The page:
Have you ever wondered what a $50,000 a night hotel room would be like? Well, one hotel in Denver is giving travelers the chance to find out — though they might a little surprised by what they discover.
Expecting a heavenly mattress? Too bad, because all this pricy pad offers is an inflatable bed for your weary body. Dreaming of unwinding in a jacuzzi in your marble-clad bathroom? Sorry to burst your bubble but you’ll be doing your business in a chemical toilet instead.
Completely confused yet? Well, despite the lack of amenities, it turns out that people are willing to cough up wads of cash for the sake of novelty. In this case, The Curtis Hotel in Denver is offering a room that’s hoisted 22 feet up in the air, perched on top of a van. The room — which is entirely inflatable — is a temporary space that was designed as part an arts festival.This isn’t the first strange hotel room to be dreamed up by artists and designers. We found several other bizarre places to lay your head down for the night.
Weymouth Beach in England opened the world’s first hotel made entirely out of sand a few years ago. Guests were able to book a stay at the hotel for as little as $15 until the hotel was washed away by the ocean. Even the beds were made of sand, with hotel operators warning visitors that the sand “gets everywhere.”
At the Tubo Hotel in Mexico, travelers can make themselves at home in an old drain pipe. The recycled concrete pipes, which were previously used in sewers, are decked out with queen beds so you don’t actually have to feel like you’re sleeping in the gutter.
In Belgium last year, travelers could stay in a hotel room designed around the top of a 100-year-old clock tower. The room, which hovered 75 feet above the busy streets of Ghent, was designed to give guests an intimate perspective on the city’s history. With a massive clock right up against your bed, we’re guessing you don’t need to request a wake up call when you’re staying in this room.
Tell us, what’s the strangest hotel room you’ve slept in?
There are many common motifs in travel photography: sunsets, markets, funny signs that might include unique and amazing images, but are found all over the world. It’s the rare photograph that shows us something unusual, perhaps something completely new. Today’s Photo of the Day is by Gadling favorite and Flickr user arunchs is from Varanasi, India, capturing the evening ritual of Ganga Aarti. The Hindu religious rite involves an offering of lighted wicks, flowers, and other items to represent the elements, and is performed here on the banks of the river Ganges. It’s also interesting to see people in the photo wearing scarves and long sleeves for the chilly nights in Northern India, a country typically associated with scorching temperatures.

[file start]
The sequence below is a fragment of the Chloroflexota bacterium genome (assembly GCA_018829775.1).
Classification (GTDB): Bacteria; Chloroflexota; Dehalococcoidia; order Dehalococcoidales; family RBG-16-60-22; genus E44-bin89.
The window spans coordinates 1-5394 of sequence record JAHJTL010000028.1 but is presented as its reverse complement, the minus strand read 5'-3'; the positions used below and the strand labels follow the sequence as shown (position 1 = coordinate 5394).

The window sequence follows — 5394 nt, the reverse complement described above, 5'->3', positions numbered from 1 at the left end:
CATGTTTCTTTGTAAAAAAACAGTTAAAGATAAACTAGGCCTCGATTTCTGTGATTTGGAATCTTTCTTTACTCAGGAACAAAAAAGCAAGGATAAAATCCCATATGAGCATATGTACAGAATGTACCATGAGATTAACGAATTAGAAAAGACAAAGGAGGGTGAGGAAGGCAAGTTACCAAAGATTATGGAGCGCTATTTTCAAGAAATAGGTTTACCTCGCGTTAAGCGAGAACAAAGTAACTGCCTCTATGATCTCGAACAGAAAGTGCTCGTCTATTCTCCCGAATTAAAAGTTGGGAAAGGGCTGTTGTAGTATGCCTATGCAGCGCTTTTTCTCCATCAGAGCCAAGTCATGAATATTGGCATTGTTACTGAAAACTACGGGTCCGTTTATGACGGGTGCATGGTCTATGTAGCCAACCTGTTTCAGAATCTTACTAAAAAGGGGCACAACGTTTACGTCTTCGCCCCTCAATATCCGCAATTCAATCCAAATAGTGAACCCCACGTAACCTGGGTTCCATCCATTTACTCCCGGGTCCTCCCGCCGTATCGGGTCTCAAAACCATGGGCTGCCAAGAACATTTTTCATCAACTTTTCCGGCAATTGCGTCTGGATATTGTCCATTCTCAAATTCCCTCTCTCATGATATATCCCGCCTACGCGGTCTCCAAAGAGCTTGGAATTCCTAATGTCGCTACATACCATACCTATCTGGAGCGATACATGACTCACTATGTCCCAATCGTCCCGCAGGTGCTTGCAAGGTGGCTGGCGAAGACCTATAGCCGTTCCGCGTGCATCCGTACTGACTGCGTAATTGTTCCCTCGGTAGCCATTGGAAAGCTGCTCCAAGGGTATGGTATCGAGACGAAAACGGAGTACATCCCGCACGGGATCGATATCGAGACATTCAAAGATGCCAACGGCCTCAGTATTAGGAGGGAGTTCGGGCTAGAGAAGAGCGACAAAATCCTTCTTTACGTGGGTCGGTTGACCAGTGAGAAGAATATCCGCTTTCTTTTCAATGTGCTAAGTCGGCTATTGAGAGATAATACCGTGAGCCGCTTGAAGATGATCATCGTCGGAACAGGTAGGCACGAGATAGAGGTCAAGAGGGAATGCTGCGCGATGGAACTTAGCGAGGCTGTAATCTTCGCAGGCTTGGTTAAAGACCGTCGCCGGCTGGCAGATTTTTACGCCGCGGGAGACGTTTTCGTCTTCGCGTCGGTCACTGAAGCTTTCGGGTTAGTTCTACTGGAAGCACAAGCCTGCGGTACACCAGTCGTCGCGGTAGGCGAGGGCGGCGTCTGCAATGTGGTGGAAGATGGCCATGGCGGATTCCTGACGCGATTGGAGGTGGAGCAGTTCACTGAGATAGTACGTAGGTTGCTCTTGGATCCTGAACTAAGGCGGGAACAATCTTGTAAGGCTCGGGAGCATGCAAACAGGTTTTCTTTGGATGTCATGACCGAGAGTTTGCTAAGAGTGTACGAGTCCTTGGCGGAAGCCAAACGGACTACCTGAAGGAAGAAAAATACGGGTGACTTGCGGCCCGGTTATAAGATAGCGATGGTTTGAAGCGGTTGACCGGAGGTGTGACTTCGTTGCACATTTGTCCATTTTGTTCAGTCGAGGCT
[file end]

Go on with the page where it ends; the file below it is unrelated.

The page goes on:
Share your unusual travel photos in the Gadling Flickr pool for a future Photo of the Day.
The rise of social media and photo-sharing platforms like Instagram has meant an increase in the number of photos floating around the Internet of particularly appetizing, unappetizing, and downright inedible foods. This has lead to a certain backlash, with articles bemoaning this trend, asking people to stop taking pictures of their meals. Still, I think there is a place for it in the world of travel photography, particularly for the more unique and bizarre finds. So for today’s Photo of the Day I chose this food photo from Flickr user ourmanwhere in Penang, Malaysia, an epicenter for adventurous foodies. Rather than just showing an outrageous calorie-laden burger or an arty close-up of a grape, it’s intriguing, unusual, and rather beautiful (plus, it was taken on a cellphone, and we at Gadling love to ditch the DSLR). In another part of the world, you might see this subject in an aquarium instead of a restaurant. So keep the “food porn” coming, travelers, you just might have to work harder at keeping us guessing at what’s on the menu.